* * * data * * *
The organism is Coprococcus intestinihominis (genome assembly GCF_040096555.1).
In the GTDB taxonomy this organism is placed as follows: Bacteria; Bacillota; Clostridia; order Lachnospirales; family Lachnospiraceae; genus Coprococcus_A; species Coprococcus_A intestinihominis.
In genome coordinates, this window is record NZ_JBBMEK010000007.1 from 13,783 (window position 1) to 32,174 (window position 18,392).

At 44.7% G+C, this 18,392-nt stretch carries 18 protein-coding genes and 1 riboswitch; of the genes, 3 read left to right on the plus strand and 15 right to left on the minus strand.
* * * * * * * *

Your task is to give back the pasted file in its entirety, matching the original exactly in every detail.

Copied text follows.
The organism is Coprococcus intestinihominis (genome assembly GCF_040096555.1).
In the GTDB taxonomy this organism is placed as follows: Bacteria; Bacillota; Clostridia; order Lachnospirales; family Lachnospiraceae; genus Coprococcus_A; species Coprococcus_A intestinihominis.
In genome coordinates, this window is record NZ_JBBMEK010000007.1 from 13,783 (window position 1) to 32,174 (window position 18,392).

At 44.7% G+C, this 18,392-nt stretch carries 18 protein-coding genes and 1 riboswitch; of the genes, 3 read left to right on the plus strand and 15 right to left on the minus strand.